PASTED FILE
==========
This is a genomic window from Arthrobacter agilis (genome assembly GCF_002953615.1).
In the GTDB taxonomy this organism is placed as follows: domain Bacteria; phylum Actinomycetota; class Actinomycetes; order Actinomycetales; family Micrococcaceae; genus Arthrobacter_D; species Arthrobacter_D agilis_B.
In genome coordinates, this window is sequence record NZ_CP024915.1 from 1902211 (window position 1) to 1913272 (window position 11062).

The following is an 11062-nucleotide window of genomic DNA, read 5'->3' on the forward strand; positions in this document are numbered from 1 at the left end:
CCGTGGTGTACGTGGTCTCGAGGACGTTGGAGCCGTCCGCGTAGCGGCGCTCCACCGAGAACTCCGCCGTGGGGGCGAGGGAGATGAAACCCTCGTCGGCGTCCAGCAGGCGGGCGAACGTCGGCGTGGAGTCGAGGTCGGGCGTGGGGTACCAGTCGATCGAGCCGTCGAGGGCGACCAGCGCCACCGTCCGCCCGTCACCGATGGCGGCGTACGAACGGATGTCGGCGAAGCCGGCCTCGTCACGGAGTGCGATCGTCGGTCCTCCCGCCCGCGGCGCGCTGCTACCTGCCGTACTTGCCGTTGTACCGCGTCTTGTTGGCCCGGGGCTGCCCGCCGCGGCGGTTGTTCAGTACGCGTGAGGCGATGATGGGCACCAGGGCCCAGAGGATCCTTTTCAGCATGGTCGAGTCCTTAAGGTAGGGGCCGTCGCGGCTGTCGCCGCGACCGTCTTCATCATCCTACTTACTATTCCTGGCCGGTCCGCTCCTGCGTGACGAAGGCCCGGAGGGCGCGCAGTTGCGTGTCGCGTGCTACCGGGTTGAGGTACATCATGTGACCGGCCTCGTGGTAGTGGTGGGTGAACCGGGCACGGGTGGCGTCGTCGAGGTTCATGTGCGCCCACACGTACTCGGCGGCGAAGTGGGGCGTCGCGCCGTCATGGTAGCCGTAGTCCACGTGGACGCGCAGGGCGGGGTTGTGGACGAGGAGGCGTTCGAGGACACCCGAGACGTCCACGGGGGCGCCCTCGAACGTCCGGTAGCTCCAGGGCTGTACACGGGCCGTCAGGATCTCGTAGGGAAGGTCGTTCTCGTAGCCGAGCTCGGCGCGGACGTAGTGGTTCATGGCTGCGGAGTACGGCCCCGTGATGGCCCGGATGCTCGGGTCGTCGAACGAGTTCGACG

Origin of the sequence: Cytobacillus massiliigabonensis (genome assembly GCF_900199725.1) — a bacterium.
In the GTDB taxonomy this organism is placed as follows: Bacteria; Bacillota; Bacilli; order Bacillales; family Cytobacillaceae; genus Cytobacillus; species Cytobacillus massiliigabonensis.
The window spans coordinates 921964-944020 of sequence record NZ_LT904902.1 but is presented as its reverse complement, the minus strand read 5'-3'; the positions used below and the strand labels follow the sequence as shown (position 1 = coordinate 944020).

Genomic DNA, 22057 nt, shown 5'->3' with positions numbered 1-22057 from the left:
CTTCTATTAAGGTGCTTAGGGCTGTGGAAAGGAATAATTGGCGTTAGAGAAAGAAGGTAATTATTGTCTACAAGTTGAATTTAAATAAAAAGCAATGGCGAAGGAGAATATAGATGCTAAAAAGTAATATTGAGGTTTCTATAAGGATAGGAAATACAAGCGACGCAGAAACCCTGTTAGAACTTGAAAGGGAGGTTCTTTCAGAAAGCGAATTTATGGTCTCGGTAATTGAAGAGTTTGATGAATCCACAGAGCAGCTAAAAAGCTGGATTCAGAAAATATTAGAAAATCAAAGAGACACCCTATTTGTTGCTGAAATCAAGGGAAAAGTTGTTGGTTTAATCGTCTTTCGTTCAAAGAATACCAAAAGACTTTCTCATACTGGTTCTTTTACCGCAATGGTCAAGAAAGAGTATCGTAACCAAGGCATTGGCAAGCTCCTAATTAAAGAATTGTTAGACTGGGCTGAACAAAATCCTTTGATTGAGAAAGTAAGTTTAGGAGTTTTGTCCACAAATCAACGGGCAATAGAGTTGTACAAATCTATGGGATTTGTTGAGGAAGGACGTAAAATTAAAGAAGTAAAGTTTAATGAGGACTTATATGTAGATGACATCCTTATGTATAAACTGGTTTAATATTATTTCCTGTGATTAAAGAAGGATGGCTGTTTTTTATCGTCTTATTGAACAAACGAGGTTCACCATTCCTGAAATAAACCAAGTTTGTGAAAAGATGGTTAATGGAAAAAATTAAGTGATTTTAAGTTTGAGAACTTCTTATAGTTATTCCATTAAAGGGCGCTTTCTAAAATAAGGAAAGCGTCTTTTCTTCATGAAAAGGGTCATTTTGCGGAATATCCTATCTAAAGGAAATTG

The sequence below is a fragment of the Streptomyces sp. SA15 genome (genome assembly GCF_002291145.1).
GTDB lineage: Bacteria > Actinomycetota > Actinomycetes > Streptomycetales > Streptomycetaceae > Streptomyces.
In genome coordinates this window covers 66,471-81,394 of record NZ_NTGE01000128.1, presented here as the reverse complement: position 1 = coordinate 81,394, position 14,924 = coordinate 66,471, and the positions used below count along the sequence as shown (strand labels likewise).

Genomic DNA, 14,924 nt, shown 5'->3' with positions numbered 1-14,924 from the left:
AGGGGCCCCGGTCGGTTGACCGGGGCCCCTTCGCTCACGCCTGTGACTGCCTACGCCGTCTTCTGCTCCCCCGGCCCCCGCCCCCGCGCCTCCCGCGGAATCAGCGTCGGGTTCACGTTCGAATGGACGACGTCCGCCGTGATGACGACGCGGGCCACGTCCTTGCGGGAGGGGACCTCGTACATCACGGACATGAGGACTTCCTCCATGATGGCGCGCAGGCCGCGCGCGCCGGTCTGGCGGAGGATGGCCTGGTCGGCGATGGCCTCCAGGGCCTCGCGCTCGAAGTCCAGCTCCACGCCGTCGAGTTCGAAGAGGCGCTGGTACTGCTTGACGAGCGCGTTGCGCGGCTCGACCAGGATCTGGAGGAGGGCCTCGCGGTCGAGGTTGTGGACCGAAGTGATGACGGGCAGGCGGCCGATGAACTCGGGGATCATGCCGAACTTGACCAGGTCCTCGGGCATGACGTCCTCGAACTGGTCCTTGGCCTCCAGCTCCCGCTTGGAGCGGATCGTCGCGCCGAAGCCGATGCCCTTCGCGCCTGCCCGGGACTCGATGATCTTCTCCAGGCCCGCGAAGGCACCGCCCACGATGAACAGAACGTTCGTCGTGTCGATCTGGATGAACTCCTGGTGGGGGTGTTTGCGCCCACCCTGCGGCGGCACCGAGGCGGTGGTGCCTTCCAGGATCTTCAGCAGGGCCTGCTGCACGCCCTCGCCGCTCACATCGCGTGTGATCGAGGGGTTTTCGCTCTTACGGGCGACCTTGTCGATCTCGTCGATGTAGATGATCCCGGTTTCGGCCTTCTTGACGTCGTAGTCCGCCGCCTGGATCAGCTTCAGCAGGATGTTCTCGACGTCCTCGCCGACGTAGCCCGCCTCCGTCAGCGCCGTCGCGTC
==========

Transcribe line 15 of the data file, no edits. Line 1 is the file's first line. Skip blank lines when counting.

AGGGGCCCCGGTCGGTTGACCGGGGCCCCTTCGCTCACGCCTGTGACTGCCTACGCCGTCTTCTGCTCCCCCGGCCCCCGCCCCCGCGCCTCCCGCGGAATCAGCGTCGGGTTCACGTTCGAATGGACGACGTCCGCCGTGATGACGACGCGGGCCACGTCCTTGCGGGAGGGGACCTCGTACATCACGGACATGAGGACTTCCTCCATGATGGCGCGCAGGCCGCGCGCGCCGGTCTGGCGGAGGATGGCCTGGTCGGCGATGGCCTCCAGGGCCTCGCGCTCGAAGTCCAGCTCCACGCCGTCGAGTTCGAAGAGGCGCTGGTACTGCTTGACGAGCGCGTTGCGCGGCTCGACCAGGATCTGGAGGAGGGCCTCGCGGTCGAGGTTGTGGACCGAAGTGATGACGGGCAGGCGGCCGATGAACTCGGGGATCATGCCGAACTTGACCAGGTCCTCGGGCATGACGTCCTCGAACTGGTCCTTGGCCTCCAGCTCCCGCTTGGAGCGGATCGTCGCGCCGAAGCCGATGCCCTTCGCGCCTGCCCGGGACTCGATGATCTTCTCCAGGCCCGCGAAGGCACCGCCCACGATGAACAGAACGTTCGTCGTGTCGATCTGGATGAACTCCTGGTGGGGGTGTTTGCGCCCACCCTGCGGCGGCACCGAGGCGGTGGTGCCTTCCAGGATCTTCAGCAGGGCCTGCTGCACGCCCTCGCCGCTCACATCGCGTGTGATCGAGGGGTTTTCGCTCTTACGGGCGACCTTGTCGATCTCGTCGATGTAGATGATCCCGGTTTCGGCCTTCTTGACGTCGTAGTCCGCCGCCTGGATCAGCTTCAGCAGGATGTTCTCGACGTCCTCGCCGACGTAGCCCGCCTCCGTCAGCGCCGTCGCGTC